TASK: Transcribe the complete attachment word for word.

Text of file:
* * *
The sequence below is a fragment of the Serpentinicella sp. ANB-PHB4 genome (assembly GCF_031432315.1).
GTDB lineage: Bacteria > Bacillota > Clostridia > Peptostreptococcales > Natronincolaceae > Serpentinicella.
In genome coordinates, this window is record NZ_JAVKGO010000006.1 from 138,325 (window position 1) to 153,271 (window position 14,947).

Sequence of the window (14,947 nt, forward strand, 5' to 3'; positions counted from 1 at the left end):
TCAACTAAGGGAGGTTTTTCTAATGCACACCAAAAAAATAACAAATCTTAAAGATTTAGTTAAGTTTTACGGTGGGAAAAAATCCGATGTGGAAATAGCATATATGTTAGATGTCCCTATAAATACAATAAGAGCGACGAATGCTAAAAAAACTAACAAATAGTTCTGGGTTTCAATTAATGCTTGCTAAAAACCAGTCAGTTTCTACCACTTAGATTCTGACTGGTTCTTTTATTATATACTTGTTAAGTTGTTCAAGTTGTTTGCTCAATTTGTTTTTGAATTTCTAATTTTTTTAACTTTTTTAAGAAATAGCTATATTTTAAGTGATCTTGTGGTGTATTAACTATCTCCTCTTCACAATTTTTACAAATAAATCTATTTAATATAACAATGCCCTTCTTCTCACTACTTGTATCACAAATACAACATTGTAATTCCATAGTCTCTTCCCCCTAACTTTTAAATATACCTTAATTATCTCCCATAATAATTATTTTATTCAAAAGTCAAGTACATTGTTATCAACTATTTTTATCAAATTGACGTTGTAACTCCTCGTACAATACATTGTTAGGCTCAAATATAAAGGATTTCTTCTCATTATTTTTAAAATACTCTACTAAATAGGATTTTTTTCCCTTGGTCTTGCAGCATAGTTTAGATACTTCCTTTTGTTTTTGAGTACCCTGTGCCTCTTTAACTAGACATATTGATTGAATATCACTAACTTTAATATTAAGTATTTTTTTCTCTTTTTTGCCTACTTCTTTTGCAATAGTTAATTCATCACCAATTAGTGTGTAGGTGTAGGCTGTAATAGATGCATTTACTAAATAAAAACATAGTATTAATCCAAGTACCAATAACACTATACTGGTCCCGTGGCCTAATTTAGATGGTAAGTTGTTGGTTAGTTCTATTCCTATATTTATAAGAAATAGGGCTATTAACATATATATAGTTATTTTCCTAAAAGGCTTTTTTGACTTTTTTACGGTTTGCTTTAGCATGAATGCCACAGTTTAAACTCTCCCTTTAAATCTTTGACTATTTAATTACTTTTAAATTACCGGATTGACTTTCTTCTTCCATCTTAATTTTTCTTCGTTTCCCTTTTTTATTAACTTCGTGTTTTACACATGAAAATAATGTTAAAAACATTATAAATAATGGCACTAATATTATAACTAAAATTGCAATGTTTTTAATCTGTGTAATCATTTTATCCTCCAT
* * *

The sequence below is a fragment of the Serpentinicella sp. ANB-PHB4 genome (assembly GCF_031432315.1).
GTDB lineage: Bacteria > Bacillota > Clostridia > Peptostreptococcales > Natronincolaceae > Serpentinicella.
In genome coordinates, this window is record NZ_JAVKGO010000006.1 from 138,325 (window position 1) to 153,271 (window position 14,947).

Sequence of the window (14,947 nt, forward strand, 5' to 3'; positions counted from 1 at the left end):
TCAACTAAGGGAGGTTTTTCTAATGCACACCAAAAAAATAACAAATCTTAAAGATTTAGTTAAGTTTTACGGTGGGAAAAAATCCGATGTGGAAATAGCATATATGTTAGATGTCCCTATAAATACAATAAGAGCGACGAATGCTAAAAAAACTAACAAATAGTTCTGGGTTTCAATTAATGCTTGCTAAAAACCAGTCAGTTTCTACCACTTAGATTCTGACTGGTTCTTTTATTATATACTTGTTAAGTTGTTCAAGTTGTTTGCTCAATTTGTTTTTGAATTTCTAATTTTTTTAACTTTTTTAAGAAATAGCTATATTTTAAGTGATCTTGTGGTGTATTAACTATCTCCTCTTCACAATTTTTACAAATAAATCTATTTAATATAACAATGCCCTTCTTCTCACTACTTGTATCACAAATACAACATTGTAATTCCATAGTCTCTTCCCCCTAACTTTTAAATATACCTTAATTATCTCCCATAATAATTATTTTATTCAAAAGTCAAGTACATTGTTATCAACTATTTTTATCAAATTGACGTTGTAACTCCTCGTACAATACATTGTTAGGCTCAAATATAAAGGATTTCTTCTCATTATTTTTAAAATACTCTACTAAATAGGATTTTTTTCCCTTGGTCTTGCAGCATAGTTTAGATACTTCCTTTTGTTTTTGAGTACCCTGTGCCTCTTTAACTAGACATATTGATTGAATATCACTAACTTTAATATTAAGTATTTTTTTCTCTTTTTTGCCTACTTCTTTTGCAATAGTTAATTCATCACCAATTAGTGTGTAGGTGTAGGCTGTAATAGATGCATTTACTAAATAAAAACATAGTATTAATCCAAGTACCAATAACACTATACTGGTCCCGTGGCCTAATTTAGATGGTAAGTTGTTGGTTAGTTCTATTCCTATATTTATAAGAAATAGGGCTATTAACATATATATAGTTATTTTCCTAAAAGGCTTTTTTGACTTTTTTACGGTTTGCTTTAGCATGAATGCCACAGTTTAAACTCTCCCTTTAAATCTTTGACTATTTAATTACTTTTAAATTACCGGATTGACTTTCTTCTTCCATCTTAATTTTTCTTCGTTTCCCTTTTTTATTAACTTCGTGTTTTACACATGAAAATAATGTTAAAAACATTATAAATAATGGCACTAATATTATAACTAAAATTGCAATGTTTTTAATCTGTGTAATCATTTTATCCTCCAT